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Imagine this scenario in the USA.

The camp is for Palestinians whose homes were razed by Israel. The camp’s community development center is called Laylac. It is staffed partly with volunteers from all over the world. Some of the furniture is created from scraps and castoffs. The focus is on educational workshops and they recently staged an exhibit of paintings called In Between, that describes the angst of young people living with daily trauma.

Upon our arrival, our guide told us the story of one of their directors who was murdered by the IDF (Israeli Defense Forces). The young man, Raed, shared a tiny cubicle of a home with his family. The space was so small that they took turns sleeping outside. Raed was sleeping outside when the IDF entered the camp and placed explosives at the door. The explosion woke him and he ran. They shot him in the back a few times. One bullet ricocheted into the leg of one of the soldiers. An ambulance was called and they took the soldier but left Raed to bleed for two more hours before getting a military vehicle to take him away. Days later the family learned that he had died. 21 days after the incident they were able to retrieve his body… minus an eye and several organs.

During the first Intifada (Palestinian uprising) from 1987-1993, books and newspapers were banned from the camp. So, folks began to write the news on the walls as graffiti. The IDF painted it out and threatened to bulldoze any building with writing on it. By the next morning every building was covered with graffiti and the IDF desisted so as not to cause a big international flap for destruction of the entire camp. Graffiti is now revered there.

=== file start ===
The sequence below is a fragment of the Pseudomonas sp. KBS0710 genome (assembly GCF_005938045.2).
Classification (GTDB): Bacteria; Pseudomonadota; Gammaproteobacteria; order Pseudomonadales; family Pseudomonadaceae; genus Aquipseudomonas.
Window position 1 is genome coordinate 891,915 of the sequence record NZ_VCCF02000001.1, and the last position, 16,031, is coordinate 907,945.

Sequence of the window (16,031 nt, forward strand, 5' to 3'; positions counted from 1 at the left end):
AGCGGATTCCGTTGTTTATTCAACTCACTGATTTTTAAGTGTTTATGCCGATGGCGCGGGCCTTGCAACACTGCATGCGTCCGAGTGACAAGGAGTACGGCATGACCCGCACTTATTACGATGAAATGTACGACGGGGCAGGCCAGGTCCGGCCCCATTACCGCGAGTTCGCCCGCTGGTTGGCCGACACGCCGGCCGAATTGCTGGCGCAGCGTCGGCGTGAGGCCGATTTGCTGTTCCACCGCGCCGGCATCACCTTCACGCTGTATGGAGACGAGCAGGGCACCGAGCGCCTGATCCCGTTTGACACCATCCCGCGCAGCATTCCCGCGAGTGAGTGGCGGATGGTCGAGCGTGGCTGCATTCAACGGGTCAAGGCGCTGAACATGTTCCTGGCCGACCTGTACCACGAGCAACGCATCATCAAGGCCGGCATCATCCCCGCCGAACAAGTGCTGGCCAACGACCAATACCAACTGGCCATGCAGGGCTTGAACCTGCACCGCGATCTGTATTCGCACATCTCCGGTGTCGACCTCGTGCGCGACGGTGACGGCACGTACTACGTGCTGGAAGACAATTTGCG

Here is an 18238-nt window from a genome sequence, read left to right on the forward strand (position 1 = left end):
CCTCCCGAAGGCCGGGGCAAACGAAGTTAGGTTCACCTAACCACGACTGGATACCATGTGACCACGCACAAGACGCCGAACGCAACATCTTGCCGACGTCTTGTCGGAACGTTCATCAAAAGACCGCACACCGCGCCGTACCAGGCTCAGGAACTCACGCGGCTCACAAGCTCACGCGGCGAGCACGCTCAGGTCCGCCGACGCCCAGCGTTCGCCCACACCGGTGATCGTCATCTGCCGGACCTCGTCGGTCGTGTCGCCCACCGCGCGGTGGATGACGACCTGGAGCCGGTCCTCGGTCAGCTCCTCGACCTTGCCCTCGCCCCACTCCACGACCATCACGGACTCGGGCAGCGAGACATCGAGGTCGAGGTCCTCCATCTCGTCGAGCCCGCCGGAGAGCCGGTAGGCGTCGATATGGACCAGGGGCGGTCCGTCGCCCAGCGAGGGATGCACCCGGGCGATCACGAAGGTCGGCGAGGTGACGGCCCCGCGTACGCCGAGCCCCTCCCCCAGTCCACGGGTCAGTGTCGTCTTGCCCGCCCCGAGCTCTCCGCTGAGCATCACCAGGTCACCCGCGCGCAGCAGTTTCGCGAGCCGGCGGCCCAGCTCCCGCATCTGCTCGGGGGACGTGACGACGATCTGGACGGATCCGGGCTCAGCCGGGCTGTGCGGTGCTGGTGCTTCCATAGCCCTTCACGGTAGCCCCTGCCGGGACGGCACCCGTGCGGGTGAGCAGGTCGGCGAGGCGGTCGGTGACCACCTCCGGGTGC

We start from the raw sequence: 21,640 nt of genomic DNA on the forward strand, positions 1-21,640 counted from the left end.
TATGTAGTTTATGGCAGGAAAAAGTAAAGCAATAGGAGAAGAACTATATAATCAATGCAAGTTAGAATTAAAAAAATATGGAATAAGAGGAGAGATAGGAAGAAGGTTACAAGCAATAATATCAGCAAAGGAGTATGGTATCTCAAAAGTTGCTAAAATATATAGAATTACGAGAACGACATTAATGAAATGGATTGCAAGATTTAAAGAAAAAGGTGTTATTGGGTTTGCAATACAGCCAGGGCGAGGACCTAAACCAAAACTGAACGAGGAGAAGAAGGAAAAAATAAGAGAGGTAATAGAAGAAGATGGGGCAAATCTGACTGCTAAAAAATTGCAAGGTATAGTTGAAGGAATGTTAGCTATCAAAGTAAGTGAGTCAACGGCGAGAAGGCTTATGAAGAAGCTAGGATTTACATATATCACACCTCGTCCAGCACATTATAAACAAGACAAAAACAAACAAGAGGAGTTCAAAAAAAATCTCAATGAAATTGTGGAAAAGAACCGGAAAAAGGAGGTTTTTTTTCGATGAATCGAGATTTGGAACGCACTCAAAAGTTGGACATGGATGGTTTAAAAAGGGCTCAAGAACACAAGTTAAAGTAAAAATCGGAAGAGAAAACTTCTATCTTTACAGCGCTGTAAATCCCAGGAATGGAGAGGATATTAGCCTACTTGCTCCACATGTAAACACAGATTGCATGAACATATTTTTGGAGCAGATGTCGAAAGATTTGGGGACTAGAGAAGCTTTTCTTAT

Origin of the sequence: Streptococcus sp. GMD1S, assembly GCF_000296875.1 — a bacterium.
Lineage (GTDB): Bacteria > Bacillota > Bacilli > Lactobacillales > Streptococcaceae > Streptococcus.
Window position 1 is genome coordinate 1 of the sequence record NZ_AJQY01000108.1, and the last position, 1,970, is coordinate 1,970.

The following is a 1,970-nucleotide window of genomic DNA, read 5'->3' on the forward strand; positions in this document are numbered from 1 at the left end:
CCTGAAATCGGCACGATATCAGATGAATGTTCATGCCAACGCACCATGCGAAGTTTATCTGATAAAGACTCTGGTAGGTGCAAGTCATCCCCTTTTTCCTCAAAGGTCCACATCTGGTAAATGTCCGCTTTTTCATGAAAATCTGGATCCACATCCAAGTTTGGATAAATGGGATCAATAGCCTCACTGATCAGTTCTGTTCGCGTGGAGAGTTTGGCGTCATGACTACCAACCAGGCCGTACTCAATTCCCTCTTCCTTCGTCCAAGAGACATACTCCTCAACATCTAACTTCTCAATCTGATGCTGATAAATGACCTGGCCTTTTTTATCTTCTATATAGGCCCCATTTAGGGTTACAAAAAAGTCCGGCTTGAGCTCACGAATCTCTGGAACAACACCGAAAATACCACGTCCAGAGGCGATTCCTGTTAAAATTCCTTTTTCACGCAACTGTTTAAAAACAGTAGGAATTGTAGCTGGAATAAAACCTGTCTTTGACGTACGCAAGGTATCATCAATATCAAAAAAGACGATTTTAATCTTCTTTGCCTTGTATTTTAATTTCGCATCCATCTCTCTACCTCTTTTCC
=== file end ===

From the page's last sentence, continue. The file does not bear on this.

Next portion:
We toured the camp. Every building has a plastic water tank on the roof. Sometimes, IDF soldiers on patrol have target practice – shooting holes in the tanks. Not only are the Palestinian residents deprived of precious water, the homes are water-damaged and repairs are expensive. As we walked our guide told us of the other type of target practice… aiming for the kneecaps. It is common to see folks with impaired walking ability.

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The camp is also used for training new IDF soldiers how to extract a person from their home. The soldiers take children from their beds at night. There are 500-700 children aged 11-18 in military detention. At the Balata refugee camp, professional psychologists have workshops to help children prepare for the inevitable and help them in the aftermath.

It is vital for the refugees to maintain connection to the wider world. Digital communication has played a key role in maintaining free flow of information into and out of the camps.

Is there any American who would tolerate this treatment of human beings in our own country? Aren’t Palestinians human beings, too?